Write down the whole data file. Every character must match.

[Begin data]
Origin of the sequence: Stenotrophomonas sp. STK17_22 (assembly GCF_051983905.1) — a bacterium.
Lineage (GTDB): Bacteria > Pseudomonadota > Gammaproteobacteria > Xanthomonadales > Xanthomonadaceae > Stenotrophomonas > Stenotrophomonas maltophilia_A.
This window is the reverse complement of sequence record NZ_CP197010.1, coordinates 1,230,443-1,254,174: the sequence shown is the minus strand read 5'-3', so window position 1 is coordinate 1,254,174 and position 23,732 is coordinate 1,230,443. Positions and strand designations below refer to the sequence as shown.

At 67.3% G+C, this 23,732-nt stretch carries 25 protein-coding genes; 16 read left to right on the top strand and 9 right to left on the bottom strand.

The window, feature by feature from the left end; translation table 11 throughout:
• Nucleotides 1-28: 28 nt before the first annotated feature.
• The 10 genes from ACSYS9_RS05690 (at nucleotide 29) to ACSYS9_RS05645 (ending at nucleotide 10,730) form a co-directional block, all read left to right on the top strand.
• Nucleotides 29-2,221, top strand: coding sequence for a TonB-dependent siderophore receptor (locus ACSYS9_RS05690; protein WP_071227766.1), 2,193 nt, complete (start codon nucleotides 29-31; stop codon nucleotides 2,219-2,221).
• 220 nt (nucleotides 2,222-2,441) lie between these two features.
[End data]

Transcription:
Origin of the sequence: Stenotrophomonas sp. STK17_22 (assembly GCF_051983905.1) — a bacterium.
Lineage (GTDB): Bacteria > Pseudomonadota > Gammaproteobacteria > Xanthomonadales > Xanthomonadaceae > Stenotrophomonas > Stenotrophomonas maltophilia_A.
This window is the reverse complement of sequence record NZ_CP197010.1, coordinates 1,230,443-1,254,174: the sequence shown is the minus strand read 5'-3', so window position 1 is coordinate 1,254,174 and position 23,732 is coordinate 1,230,443. Positions and strand designations below refer to the sequence as shown.

At 67.3% G+C, this 23,732-nt stretch carries 25 protein-coding genes; 16 read left to right on the top strand and 9 right to left on the bottom strand.

The window, feature by feature from the left end; translation table 11 throughout:
• Nucleotides 1-28: 28 nt before the first annotated feature.
• The 10 genes from ACSYS9_RS05690 (at nucleotide 29) to ACSYS9_RS05645 (ending at nucleotide 10,730) form a co-directional block, all read left to right on the top strand.
• Nucleotides 29-2,221, top strand: coding sequence for a TonB-dependent siderophore receptor (locus ACSYS9_RS05690; protein WP_071227766.1), 2,193 nt, complete (start codon nucleotides 29-31; stop codon nucleotides 2,219-2,221).
• 220 nt (nucleotides 2,222-2,441) lie between these two features.